Tag: Power

“Of Fridays, Saturdays, and Sundays”

“Of Fridays, Saturdays, and Sundays”

The great challenge for the church is to proclaim and live out the Christian virtues in a world that has gained so much earthly success by forsaking them.

The Christian call to humility, moreover, is difficult in a climate where humility is seen as “weakness.” In our world, the Christian claim that the death of God on the cross was an instance of “power” falls on deaf ears. Why? Because the collective consensus is such that “power” is synonymous with the competing western virtues of prestige, wealth, capital assets, and sword. (This mindset, sadly, often exists in the world and the church).

Thus, the claims “the cross is power” and “weakness is strength” are taken as both (1) non-sense to a world inoculated with power and (2) non-desirable to a church that has been compromised by it. (May the Lord’s conviction start with me.)

And yet: the fundamental Christian claim is that the message of the cross “is power” (1 Cor 1:18).

Notice the grammar of that statement: “the message of the cross is power.” The “is” is important. Why? Because crosses are not typically instruments of power for those who are hanging lifeless upon them. By all appearances, it is the crucifier, not the Crucified, who “is” at that moment in “power.” And yet we confess the opposite: Christ, the Crucified, is for us a display of power. In his submission to God (yes, even to the point of death; Phil 2:8), Christ destroyed evil, soaking up the world’s sorrow and plight in himself (Is 53).

The message of the cross, then, is power; weakness is strength.

As people like Hauerwas often remind us, the great mission for the church is to challenge the world’s grammar of power, strength, and success. This will not be easy. In fact, it will be excruciatingly hard. In doing so, however, the church graciously offers the world not merely a new grammar but also a new logic of what it means to be powerful, strong, and successful.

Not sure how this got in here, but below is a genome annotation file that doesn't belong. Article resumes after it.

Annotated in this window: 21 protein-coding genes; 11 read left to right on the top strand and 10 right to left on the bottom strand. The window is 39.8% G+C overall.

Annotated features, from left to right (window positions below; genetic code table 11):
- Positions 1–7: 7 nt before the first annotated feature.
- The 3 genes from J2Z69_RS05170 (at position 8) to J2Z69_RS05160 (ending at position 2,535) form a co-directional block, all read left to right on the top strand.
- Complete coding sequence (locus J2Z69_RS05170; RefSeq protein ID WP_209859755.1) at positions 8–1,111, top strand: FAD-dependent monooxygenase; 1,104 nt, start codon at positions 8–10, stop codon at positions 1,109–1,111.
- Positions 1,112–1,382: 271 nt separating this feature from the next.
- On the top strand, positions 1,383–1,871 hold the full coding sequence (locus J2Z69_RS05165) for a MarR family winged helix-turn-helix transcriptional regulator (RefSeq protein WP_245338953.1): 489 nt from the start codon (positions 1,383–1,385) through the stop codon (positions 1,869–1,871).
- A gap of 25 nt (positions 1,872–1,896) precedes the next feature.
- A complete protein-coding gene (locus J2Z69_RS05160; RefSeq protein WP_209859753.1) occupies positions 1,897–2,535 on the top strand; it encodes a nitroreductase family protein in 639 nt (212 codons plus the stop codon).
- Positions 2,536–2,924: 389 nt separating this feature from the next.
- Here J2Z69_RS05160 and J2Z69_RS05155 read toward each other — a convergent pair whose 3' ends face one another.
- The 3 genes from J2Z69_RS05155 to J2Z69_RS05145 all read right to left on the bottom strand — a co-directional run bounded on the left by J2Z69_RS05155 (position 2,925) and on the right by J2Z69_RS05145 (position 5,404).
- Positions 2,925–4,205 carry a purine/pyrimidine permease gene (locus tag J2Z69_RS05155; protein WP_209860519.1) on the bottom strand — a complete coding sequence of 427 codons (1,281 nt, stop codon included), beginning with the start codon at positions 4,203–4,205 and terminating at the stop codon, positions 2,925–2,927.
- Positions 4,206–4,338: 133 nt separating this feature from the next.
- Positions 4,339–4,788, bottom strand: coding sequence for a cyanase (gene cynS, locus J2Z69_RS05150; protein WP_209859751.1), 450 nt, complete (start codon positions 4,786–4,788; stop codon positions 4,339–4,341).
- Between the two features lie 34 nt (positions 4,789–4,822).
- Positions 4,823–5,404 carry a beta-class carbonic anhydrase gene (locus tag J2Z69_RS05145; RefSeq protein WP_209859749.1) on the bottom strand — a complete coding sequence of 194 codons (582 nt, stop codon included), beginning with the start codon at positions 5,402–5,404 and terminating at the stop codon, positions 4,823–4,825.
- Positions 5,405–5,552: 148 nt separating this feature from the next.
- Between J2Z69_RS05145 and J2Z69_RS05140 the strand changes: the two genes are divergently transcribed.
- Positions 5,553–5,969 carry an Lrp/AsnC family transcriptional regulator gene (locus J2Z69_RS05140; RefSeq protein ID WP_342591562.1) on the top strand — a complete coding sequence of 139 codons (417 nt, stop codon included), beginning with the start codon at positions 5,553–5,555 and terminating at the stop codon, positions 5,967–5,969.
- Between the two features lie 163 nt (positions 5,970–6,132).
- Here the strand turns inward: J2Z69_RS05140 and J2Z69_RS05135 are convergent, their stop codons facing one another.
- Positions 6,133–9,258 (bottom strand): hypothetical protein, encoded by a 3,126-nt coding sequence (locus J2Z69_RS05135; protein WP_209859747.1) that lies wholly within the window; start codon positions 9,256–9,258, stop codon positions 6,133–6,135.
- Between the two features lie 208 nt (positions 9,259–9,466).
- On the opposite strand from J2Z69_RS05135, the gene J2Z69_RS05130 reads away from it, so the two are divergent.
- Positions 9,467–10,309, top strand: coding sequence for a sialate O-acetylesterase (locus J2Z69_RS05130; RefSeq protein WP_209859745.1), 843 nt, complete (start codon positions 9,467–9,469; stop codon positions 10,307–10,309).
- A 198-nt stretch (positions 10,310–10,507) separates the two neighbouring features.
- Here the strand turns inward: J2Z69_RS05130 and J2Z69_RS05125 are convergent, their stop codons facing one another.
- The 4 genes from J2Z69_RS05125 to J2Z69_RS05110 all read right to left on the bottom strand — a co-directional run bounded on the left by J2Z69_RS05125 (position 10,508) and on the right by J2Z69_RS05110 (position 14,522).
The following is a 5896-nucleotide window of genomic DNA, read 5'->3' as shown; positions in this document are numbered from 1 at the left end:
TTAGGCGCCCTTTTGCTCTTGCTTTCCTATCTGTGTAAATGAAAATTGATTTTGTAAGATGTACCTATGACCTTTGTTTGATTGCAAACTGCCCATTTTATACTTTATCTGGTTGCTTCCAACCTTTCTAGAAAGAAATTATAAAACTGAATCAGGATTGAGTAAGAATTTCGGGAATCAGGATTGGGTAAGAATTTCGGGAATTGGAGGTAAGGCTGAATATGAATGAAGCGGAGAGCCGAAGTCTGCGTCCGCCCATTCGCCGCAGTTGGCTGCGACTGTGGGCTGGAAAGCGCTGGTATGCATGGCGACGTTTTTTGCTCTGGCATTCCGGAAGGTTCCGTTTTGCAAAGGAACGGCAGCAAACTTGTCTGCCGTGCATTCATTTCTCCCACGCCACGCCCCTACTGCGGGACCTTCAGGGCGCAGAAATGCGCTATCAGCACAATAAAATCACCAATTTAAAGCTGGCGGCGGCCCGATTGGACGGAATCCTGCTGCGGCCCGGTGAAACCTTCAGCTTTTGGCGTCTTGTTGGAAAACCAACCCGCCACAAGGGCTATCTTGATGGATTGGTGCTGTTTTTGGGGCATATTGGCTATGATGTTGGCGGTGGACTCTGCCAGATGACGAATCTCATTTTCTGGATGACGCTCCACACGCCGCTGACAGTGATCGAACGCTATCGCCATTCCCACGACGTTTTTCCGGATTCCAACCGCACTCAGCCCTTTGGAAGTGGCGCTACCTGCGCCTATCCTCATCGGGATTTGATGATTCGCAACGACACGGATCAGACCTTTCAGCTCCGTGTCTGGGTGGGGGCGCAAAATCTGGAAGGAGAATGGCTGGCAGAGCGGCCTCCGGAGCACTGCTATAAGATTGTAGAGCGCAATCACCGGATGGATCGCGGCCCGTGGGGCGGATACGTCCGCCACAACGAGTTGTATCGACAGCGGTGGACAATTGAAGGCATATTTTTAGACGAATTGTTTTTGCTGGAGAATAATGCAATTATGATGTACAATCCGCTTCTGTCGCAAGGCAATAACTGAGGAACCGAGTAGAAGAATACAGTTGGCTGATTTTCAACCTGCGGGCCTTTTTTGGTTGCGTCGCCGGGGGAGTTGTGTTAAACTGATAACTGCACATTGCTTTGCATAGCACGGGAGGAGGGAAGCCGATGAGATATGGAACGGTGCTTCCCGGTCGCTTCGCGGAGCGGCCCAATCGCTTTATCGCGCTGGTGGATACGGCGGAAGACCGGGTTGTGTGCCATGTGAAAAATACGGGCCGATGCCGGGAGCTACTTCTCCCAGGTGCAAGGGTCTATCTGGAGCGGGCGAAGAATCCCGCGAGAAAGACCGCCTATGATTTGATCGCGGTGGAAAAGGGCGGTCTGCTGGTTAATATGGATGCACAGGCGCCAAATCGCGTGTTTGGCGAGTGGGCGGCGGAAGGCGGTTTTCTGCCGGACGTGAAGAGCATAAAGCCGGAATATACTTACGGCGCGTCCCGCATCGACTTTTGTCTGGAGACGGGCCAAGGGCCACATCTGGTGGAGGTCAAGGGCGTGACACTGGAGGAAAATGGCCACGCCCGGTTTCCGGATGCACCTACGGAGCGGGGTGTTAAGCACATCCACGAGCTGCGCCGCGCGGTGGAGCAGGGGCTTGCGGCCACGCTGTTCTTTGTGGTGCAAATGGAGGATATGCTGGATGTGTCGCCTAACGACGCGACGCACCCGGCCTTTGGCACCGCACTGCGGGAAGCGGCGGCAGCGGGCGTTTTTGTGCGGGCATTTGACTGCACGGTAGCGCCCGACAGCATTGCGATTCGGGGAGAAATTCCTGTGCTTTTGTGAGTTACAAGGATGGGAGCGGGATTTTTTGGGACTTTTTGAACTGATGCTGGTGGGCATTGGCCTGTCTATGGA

It offers the weak of this world a renewed sense of strength, namely, that God has identified with them in their weakness. It offers the poor a wealth of riches, for God takes up the plight of the exploited, having been victimized himself. It offers the foreigner a place to call home, for he too was far from home. It makes an offer to the rich in this world, inviting them to find better, more lasting, meaning that comes through giving – for God gave of himself too. It invites the powerful of this age to find their hope not in power but in a person, Christ – the one who put aside his own matchless prestige for the well-being of others. This is the new logic. A healing logic. A logic centered upon the work of Christ.

Importantly, this Christo-logic is one that makes it reasonable to embrace weakness because it knows that there is a God who, most gloriously, vindicates on Sunday what was displayed on Friday.

Indeed, the shock of Friday’s suffering often leads us to the tomb of Saturday’s depression, but it will always end with Sunday’s resurrection.

Saturday will be over soon, friends. 

Eucharistō, 2

Eucharistō, 2

Two thousand years ago, the Body of Christ was called to bear the burdens of both friend and enemy, speaking truth to power and grace to the humbled “other.”